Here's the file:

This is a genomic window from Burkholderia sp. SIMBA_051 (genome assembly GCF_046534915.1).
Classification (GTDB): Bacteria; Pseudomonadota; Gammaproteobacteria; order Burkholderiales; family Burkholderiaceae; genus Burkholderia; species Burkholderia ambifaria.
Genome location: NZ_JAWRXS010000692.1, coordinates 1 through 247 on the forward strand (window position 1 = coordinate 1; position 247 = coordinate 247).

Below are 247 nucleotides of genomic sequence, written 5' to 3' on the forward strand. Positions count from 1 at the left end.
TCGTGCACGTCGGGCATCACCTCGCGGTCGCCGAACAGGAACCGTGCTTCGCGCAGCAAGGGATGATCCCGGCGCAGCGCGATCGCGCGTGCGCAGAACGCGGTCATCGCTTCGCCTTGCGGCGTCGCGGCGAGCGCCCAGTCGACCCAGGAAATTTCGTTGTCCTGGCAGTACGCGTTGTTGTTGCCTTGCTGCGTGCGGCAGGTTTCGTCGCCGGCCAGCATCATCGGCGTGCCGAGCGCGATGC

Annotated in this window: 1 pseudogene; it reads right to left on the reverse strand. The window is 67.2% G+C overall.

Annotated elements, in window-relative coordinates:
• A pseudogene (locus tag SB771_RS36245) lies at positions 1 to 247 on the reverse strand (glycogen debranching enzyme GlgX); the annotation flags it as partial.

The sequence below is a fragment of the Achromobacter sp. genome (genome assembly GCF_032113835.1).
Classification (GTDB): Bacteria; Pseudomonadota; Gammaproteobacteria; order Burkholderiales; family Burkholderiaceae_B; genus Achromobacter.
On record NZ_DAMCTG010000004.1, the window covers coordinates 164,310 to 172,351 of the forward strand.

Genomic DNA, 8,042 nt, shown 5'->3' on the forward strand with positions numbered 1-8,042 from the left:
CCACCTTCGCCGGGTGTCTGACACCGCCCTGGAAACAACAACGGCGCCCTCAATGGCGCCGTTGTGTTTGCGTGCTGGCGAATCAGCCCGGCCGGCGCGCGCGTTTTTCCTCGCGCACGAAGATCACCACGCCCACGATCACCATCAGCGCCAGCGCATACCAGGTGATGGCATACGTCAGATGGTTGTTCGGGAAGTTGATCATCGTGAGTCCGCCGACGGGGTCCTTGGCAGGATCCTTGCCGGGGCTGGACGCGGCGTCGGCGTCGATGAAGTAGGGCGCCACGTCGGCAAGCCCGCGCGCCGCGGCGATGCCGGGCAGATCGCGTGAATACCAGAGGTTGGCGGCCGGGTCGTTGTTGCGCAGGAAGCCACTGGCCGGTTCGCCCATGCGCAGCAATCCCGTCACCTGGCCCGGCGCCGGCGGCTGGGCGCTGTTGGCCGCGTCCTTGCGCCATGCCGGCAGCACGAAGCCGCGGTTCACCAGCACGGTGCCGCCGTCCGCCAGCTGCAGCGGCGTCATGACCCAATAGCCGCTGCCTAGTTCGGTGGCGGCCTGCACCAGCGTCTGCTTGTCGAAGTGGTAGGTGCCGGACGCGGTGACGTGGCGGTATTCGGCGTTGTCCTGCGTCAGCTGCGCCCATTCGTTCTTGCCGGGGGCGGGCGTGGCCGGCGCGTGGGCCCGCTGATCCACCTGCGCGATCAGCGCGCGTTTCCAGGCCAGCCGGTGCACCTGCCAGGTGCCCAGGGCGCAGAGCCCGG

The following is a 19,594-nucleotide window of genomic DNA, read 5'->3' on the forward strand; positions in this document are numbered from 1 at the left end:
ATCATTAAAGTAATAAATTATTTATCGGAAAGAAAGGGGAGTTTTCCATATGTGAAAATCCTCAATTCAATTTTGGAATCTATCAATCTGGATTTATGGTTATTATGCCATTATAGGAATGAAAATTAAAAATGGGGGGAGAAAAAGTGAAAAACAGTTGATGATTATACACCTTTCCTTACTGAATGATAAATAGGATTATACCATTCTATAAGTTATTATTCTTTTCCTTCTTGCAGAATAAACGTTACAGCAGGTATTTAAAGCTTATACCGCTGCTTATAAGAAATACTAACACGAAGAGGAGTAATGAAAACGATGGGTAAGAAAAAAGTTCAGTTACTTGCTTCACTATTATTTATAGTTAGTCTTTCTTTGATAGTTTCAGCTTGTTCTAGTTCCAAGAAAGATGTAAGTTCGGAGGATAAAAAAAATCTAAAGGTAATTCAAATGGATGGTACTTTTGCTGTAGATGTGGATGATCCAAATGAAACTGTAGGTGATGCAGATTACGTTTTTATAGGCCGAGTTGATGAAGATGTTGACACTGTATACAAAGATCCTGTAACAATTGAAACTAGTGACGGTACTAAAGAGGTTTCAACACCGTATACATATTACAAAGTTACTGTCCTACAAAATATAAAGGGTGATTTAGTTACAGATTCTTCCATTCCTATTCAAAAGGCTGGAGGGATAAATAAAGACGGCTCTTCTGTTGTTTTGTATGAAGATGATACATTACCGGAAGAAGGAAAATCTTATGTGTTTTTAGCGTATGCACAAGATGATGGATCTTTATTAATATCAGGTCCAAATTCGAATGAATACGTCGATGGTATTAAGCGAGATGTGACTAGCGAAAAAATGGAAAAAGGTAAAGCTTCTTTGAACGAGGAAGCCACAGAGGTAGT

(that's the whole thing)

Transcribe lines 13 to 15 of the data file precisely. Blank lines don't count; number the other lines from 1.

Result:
CCACCTTCGCCGGGTGTCTGACACCGCCCTGGAAACAACAACGGCGCCCTCAATGGCGCCGTTGTGTTTGCGTGCTGGCGAATCAGCCCGGCCGGCGCGCGCGTTTTTCCTCGCGCACGAAGATCACCACGCCCACGATCACCATCAGCGCCAGCGCATACCAGGTGATGGCATACGTCAGATGGTTGTTCGGGAAGTTGATCATCGTGAGTCCGCCGACGGGGTCCTTGGCAGGATCCTTGCCGGGGCTGGACGCGGCGTCGGCGTCGATGAAGTAGGGCGCCACGTCGGCAAGCCCGCGCGCCGCGGCGATGCCGGGCAGATCGCGTGAATACCAGAGGTTGGCGGCCGGGTCGTTGTTGCGCAGGAAGCCACTGGCCGGTTCGCCCATGCGCAGCAATCCCGTCACCTGGCCCGGCGCCGGCGGCTGGGCGCTGTTGGCCGCGTCCTTGCGCCATGCCGGCAGCACGAAGCCGCGGTTCACCAGCACGGTGCCGCCGTCCGCCAGCTGCAGCGGCGTCATGACCCAATAGCCGCTGCCTAGTTCGGTGGCGGCCTGCACCAGCGTCTGCTTGTCGAAGTGGTAGGTGCCGGACGCGGTGACGTGGCGGTATTCGGCGTTGTCCTGCGTCAGCTGCGCCCATTCGTTCTTGCCGGGGGCGGGCGTGGCCGGCGCGTGGGCCCGCTGATCCACCTGCGCGATCAGCGCGCGTTTCCAGGCCAGCCGGTGCACCTGCCAGGTGCCCAGGGCGCAGAGCCCGG

The following is a 19,594-nucleotide window of genomic DNA, read 5'->3' on the forward strand; positions in this document are numbered from 1 at the left end:
ATCATTAAAGTAATAAATTATTTATCGGAAAGAAAGGGGAGTTTTCCATATGTGAAAATCCTCAATTCAATTTTGGAATCTATCAATCTGGATTTATGGTTATTATGCCATTATAGGAATGAAAATTAAAAATGGGGGGAGAAAAAGTGAAAAACAGTTGATGATTATACACCTTTCCTTACTGAATGATAAATAGGATTATACCATTCTATAAGTTATTATTCTTTTCCTTCTTGCAGAATAAACGTTACAGCAGGTATTTAAAGCTTATACCGCTGCTTATAAGAAATACTAACACGAAGAGGAGTAATGAAAACGATGGGTAAGAAAAAAGTTCAGTTACTTGCTTCACTATTATTTATAGTTAGTCTTTCTTTGATAGTTTCAGCTTGTTCTAGTTCCAAGAAAGATGTAAGTTCGGAGGATAAAAAAAATCTAAAGGTAATTCAAATGGATGGTACTTTTGCTGTAGATGTGGATGATCCAAATGAAACTGTAGGTGATGCAGATTACGTTTTTATAGGCCGAGTTGATGAAGATGTTGACACTGTATACAAAGATCCTGTAACAATTGAAACTAGTGACGGTACTAAAGAGGTTTCAACACCGTATACATATTACAAAGTTACTGTCCTACAAAATATAAAGGGTGATTTAGTTACAGATTCTTCCATTCCTATTCAAAAGGCTGGAGGGATAAATAAAGACGGCTCTTCTGTTGTTTTGTATGAAGATGATACATTACCGGAAGAAGGAAAATCTTATGTGTTTTTAGCGTATGCACAAGATGATGGATCTTTATTAATATCAGGTCCAAATTCGAATGAATACGTCGATGGTATTAAGCGAGATGTGACTAGCGAAAAAATGGAAAAAGGTAAAGCTTCTTTGAACGAGGAAGCCACAGAGGTAGT